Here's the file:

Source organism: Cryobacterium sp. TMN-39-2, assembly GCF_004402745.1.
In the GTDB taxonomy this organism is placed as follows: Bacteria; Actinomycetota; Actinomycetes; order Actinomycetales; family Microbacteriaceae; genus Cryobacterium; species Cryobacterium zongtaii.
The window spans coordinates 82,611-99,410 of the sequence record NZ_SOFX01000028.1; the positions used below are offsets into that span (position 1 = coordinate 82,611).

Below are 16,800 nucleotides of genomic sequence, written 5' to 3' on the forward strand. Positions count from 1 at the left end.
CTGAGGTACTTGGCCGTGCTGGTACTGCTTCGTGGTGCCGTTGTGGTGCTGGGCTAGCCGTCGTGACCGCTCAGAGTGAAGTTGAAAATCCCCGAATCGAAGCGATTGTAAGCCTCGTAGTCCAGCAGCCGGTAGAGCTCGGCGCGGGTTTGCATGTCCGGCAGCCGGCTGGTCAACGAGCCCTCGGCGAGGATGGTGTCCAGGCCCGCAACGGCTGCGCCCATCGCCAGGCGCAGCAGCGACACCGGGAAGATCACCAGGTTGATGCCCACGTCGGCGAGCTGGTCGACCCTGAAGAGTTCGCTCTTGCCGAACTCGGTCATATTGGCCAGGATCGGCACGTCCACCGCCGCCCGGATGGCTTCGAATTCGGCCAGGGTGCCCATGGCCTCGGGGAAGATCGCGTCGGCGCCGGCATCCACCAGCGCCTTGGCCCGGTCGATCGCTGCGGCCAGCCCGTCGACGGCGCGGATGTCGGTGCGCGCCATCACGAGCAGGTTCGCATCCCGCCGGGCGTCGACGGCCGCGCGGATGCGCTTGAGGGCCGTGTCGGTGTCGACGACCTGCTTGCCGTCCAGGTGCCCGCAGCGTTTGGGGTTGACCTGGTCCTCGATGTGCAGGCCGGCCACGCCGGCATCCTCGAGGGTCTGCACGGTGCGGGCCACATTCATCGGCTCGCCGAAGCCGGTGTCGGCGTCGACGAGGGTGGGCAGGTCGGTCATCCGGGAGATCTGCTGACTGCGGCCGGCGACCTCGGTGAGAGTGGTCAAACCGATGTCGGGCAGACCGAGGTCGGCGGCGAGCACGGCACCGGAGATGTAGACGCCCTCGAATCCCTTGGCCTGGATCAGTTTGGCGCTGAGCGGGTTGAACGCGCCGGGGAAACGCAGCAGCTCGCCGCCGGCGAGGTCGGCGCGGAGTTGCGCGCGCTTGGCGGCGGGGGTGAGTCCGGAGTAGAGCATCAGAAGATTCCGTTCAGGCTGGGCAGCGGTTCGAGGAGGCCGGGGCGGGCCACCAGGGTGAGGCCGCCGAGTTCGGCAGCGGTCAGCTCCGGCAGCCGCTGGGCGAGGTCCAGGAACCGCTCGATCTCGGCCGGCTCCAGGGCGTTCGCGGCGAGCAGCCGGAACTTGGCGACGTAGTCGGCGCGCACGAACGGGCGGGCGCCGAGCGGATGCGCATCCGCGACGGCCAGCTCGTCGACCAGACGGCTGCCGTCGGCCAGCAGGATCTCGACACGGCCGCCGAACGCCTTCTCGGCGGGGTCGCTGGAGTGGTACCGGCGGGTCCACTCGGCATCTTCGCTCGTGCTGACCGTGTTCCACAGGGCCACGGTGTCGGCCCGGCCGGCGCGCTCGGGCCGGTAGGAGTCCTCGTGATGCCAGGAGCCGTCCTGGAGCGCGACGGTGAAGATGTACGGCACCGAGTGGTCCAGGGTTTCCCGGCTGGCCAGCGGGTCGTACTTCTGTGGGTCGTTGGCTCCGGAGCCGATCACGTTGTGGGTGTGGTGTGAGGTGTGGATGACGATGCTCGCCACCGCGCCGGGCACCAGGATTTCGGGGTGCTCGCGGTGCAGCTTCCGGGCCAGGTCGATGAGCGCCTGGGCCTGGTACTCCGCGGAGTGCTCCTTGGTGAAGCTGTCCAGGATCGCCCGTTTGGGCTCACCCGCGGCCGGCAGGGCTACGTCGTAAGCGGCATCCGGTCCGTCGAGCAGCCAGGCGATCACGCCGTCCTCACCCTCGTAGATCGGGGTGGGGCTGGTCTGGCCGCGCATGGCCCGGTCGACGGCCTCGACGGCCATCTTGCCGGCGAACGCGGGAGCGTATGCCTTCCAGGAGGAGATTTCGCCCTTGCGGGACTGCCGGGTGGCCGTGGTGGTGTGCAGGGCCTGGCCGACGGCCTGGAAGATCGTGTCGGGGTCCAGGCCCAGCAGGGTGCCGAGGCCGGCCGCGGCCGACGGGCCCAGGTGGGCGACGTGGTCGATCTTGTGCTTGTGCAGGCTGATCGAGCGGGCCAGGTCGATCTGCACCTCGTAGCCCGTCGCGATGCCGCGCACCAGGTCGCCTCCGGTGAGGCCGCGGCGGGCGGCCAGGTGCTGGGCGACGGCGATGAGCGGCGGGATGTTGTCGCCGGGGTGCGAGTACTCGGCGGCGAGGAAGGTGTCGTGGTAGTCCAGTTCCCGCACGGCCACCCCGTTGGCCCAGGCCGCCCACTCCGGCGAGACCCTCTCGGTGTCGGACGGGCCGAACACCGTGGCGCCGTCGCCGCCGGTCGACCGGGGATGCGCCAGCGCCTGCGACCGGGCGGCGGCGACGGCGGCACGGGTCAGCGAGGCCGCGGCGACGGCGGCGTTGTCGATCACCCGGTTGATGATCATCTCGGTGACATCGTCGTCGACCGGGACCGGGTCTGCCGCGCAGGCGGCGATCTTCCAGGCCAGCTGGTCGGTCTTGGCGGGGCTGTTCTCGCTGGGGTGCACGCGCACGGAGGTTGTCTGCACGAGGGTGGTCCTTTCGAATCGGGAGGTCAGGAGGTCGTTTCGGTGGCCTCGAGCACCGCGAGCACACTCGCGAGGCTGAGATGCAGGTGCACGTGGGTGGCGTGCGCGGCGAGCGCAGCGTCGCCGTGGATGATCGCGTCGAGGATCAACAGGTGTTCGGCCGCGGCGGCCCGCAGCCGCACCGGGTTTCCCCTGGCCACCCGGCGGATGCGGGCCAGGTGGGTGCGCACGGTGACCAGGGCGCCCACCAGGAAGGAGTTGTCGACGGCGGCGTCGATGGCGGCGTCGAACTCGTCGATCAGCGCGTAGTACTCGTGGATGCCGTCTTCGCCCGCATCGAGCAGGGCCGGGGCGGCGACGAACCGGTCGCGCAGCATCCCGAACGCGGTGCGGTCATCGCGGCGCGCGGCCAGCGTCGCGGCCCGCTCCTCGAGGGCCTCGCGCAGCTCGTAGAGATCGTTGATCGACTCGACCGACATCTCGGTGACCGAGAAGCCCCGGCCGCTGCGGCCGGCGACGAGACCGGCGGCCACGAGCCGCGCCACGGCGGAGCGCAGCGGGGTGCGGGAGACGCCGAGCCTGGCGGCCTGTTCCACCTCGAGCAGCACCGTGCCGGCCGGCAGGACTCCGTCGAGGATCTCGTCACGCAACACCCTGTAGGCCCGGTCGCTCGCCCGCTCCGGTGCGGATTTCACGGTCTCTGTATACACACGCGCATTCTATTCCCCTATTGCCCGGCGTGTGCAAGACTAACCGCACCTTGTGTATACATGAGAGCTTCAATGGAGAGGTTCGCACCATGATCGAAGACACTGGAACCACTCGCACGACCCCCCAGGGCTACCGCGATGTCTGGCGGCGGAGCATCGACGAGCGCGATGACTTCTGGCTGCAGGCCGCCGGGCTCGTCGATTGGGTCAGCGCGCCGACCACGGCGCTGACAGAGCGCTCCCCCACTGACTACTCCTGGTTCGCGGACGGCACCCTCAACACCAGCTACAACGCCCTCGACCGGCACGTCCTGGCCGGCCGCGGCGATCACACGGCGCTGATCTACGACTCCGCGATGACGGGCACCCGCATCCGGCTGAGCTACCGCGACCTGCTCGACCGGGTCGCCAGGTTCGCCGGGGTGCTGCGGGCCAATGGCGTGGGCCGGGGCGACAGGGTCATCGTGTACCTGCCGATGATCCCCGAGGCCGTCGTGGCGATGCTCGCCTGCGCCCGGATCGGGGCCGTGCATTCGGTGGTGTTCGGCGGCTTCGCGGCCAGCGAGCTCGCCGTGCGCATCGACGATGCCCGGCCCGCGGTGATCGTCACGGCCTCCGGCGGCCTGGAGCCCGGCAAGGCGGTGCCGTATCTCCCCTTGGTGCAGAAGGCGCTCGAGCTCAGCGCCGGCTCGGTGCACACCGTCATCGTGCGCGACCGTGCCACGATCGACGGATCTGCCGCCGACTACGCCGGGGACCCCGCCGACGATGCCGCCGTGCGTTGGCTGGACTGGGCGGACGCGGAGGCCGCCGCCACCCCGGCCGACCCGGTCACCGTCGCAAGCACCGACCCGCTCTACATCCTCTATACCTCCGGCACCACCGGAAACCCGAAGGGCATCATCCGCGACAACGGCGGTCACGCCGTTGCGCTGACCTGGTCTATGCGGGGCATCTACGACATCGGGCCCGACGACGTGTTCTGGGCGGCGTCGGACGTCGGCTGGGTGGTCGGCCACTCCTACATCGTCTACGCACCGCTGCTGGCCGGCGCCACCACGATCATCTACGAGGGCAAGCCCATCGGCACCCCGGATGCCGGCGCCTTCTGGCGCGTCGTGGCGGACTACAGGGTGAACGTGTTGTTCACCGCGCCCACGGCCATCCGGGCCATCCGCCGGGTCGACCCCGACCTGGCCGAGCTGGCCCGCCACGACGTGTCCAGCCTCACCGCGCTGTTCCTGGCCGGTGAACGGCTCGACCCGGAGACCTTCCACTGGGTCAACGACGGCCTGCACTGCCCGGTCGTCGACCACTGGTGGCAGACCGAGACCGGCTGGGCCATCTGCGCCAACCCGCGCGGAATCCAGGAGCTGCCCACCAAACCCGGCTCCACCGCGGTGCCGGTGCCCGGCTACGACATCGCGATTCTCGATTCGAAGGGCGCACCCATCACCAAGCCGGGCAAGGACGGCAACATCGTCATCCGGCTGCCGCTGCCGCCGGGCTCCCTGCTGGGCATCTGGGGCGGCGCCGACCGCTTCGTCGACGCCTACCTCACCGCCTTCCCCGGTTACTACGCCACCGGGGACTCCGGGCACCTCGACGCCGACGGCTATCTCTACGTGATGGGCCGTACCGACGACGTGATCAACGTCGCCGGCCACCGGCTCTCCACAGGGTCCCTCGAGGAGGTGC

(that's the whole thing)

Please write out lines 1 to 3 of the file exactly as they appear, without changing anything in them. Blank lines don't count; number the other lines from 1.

Source organism: Cryobacterium sp. TMN-39-2, assembly GCF_004402745.1.
In the GTDB taxonomy this organism is placed as follows: Bacteria; Actinomycetota; Actinomycetes; order Actinomycetales; family Microbacteriaceae; genus Cryobacterium; species Cryobacterium zongtaii.
The window spans coordinates 82,611-99,410 of the sequence record NZ_SOFX01000028.1; the positions used below are offsets into that span (position 1 = coordinate 82,611).